Phantom islands are islands that have appeared on the map for a certain amount of time, sometimes centuries, before getting removed from the maps after it’s proven that they never existed. They vanish without a single trace. Geographers might believe the existence of these islands, and sometimes they are real island that have been miss-located. In this list, we will bring you the top 10 Phantom Islands that have appeared throughout history.
10. Sandy Island
Sandy Island is a phantom island that was discovered in 1876 located between the chesterfield islands and Nereus Reef in the Coral sea, territory of New Caledonia. It was added into maps, as well as Google maps. The first time it appeared on a map was on the British admiralty map, and it was documented that it was discovered by the French. This discovery went on for years, and everyone believed the existence of Sandy Island.
In October of 2012, a ship called Southern Surveyor, which is an Australian Research ship, revealed the truth about this island. When they arrived at the area where the island was supposed to be, there was only open water. There has been many speculation about whether the island throughout the years and if it ever existed.
9. Pepys Island
Pepys Island was believed to be located north of the Falkland islands. The first to discover this phantom island was a British man named William Ambrose Cowley in 1683. He saw the island at latitude of 47. He decided to name is Pepys Island in honor of the secretary to the Admiralty, Samuel Pepys. Also, he described it as being completely uninhabited, and that it had woods and fresh water.
During the 18th century, there have been many failed attempts to locate the island. They searched both the east of the Patagonian coast and north of the Falklands but were unsuccessful. They came to the conclusion that Pepys Island never existed.
8. Saxemberg Island
Believed to be located in the South Atlantic, Saxemberg is another phantom island that appeared between the 17th and the 19th century. This island was discovered by a Dutch experienced seafarer called John Lindeztz Lindeman. After the discovery, many other sailors tried to sail to the Saxemberg Island but were unable, making them skeptic about the existence of the island. All attempts made in the 17th centuries failed. However, in the 1800s, the island appeared and was reportedly seen by many people.
7. Sarah Ann Island
Originally seen north of the equator, Sarah Ann Island is an island that has vanished. It was discovered by an American guano firm and was named Sarah Ann Island.
The United States Pacific Fleet made an attempt to locate the vanished island to use it as a place to observe the solar eclipse of 1937 but it was not found.
6. Rupes Nigra
Rupes Nigra, which is a translation for Black Rock, is a phantom island located at the magnetic north pole. It’s believed that it was a 33 mile wide magnetic island that explains why all compasses point to that direction. It was added to maps from the 16th and 17th centuries.
5. Sannikov Land
Sannikov land is an island that’s existence became a myth in the 19th century. It was located in the Arctic Ocean by a Russian explorer named Yakov Sannikov. Other explorers, such as the Baltic German explorer Baron Eduard Toll, reported seeing the island as well.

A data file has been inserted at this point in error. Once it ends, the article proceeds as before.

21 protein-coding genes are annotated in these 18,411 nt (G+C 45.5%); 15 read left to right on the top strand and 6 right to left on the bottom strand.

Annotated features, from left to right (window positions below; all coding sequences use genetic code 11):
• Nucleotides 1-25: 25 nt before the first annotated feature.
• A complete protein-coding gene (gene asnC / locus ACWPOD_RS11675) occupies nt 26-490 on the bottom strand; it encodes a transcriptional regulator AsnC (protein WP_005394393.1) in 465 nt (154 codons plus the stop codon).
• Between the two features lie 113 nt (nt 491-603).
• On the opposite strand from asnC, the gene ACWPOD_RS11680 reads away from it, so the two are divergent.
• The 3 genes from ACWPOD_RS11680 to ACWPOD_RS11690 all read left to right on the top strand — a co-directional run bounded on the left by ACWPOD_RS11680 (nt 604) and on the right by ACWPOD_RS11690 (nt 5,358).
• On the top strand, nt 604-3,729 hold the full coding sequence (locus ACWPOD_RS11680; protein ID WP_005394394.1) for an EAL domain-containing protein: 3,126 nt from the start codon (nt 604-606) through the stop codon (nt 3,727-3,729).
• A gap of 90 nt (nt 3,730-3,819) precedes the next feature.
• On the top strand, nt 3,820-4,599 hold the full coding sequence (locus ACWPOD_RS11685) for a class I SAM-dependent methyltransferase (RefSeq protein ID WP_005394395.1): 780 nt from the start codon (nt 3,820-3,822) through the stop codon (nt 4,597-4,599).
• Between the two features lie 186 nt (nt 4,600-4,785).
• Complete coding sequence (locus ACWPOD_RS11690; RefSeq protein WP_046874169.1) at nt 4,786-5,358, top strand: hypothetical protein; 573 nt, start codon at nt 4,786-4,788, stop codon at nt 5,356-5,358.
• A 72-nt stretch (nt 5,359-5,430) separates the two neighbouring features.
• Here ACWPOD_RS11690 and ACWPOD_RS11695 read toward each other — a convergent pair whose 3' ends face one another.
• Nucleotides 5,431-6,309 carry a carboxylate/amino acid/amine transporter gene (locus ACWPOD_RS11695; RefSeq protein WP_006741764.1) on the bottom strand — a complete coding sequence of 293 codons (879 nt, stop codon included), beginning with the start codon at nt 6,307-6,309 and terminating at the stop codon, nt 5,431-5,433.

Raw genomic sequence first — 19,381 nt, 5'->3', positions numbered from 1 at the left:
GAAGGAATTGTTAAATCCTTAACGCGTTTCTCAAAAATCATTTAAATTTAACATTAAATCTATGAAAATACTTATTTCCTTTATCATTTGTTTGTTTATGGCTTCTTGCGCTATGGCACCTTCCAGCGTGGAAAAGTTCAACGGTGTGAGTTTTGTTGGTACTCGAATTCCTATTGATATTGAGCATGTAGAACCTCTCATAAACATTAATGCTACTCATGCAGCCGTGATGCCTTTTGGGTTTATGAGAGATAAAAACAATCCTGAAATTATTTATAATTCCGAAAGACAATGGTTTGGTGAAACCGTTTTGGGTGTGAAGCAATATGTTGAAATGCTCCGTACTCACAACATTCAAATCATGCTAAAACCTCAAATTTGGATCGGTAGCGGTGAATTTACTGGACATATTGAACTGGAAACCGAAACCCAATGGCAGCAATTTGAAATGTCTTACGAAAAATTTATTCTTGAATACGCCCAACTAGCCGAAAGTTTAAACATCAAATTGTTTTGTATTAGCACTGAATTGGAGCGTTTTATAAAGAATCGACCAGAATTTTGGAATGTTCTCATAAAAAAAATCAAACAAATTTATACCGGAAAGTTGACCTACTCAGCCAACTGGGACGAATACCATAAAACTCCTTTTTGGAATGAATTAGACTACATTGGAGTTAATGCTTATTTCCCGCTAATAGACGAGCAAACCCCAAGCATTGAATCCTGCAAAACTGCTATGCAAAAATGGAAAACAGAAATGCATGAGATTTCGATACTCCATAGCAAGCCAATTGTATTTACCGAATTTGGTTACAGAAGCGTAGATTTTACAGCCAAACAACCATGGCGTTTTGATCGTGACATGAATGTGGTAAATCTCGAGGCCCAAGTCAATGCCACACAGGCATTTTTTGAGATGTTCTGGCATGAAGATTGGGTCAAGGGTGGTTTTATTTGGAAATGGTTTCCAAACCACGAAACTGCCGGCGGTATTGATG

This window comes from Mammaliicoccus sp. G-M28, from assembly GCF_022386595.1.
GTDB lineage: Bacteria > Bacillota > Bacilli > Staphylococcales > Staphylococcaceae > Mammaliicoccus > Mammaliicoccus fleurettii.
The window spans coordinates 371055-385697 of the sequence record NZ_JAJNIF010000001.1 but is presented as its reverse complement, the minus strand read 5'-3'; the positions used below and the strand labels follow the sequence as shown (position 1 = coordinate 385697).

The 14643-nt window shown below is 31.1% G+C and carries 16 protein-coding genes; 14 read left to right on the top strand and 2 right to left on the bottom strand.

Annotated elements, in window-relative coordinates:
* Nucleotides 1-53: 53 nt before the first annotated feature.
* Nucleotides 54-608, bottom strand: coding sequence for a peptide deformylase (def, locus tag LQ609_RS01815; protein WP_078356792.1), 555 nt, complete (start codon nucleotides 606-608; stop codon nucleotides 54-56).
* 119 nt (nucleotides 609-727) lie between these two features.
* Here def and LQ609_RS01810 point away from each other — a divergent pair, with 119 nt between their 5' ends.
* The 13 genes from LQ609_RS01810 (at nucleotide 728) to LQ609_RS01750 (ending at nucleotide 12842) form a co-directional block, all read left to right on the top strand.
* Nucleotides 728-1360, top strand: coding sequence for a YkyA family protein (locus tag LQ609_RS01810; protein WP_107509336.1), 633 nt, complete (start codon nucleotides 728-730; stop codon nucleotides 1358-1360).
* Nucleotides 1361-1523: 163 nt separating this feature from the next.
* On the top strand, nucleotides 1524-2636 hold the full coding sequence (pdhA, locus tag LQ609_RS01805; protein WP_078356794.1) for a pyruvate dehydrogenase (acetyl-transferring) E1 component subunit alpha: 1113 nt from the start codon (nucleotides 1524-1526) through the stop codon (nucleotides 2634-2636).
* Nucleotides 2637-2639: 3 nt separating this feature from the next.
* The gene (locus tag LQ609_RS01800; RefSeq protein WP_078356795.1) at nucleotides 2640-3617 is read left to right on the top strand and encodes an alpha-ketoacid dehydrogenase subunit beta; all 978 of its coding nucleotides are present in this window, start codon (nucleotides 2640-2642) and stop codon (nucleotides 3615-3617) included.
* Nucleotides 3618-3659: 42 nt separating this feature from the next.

The legendary Sannikoz land was not seen nor found by other explorer and geographers who later attempted to locate it.
4. Buss Island
Buss Island is one of the more persistent phantom islands that appeared on nautical maps. It was seen by Captain James Newton in 1578. He described it as being fruitful and full of woods. Its discovery was made public when George Best published a book about it.
After the discovery, many have claimed to see it. Another captain name Thomas Shepherd reported to have seen it, explored and mapped it extensively. Others have tried to locate it afterwards, but it was not found for those who sought it out. In the end, it was presumed the island had sunk.
3. Emerald Island
Emerald Island is an island that was reported to be located between Australia and Antarctica. In the 1820’s, British explorers, including Captain William Elliot and his crew, claimed that Emerald Island was small and had mountains. In 1840, other explorers tried to locate Emerald island but found no trace of said island. It was spotted later once again, but in a follow up search, they found nothing. Emerald Island was featured in atlases and maps until 1987.
2. Saint Brendan’s Isle
Saint Brendan’s Isle is a phantom island located in the North Atlantic. It was name after Saint Brendan, who discovered the island with his followers while traveling across the ocean. The island has been featured on Christopher Columbus’s maps. In the modern age, many have claimed to have seen the island, including Scottish monk Sigbert de Gembloux and a Franciscan monk.
1. Dougherty Island
Dougherty island was believed to be located between Cape Horn and New Zealand. The island was named after an English whaler called Captain Dougherty. He claimed that it was an island covered in snow.
In the 19th and 20th century, explorers have established that the island does not actually exist.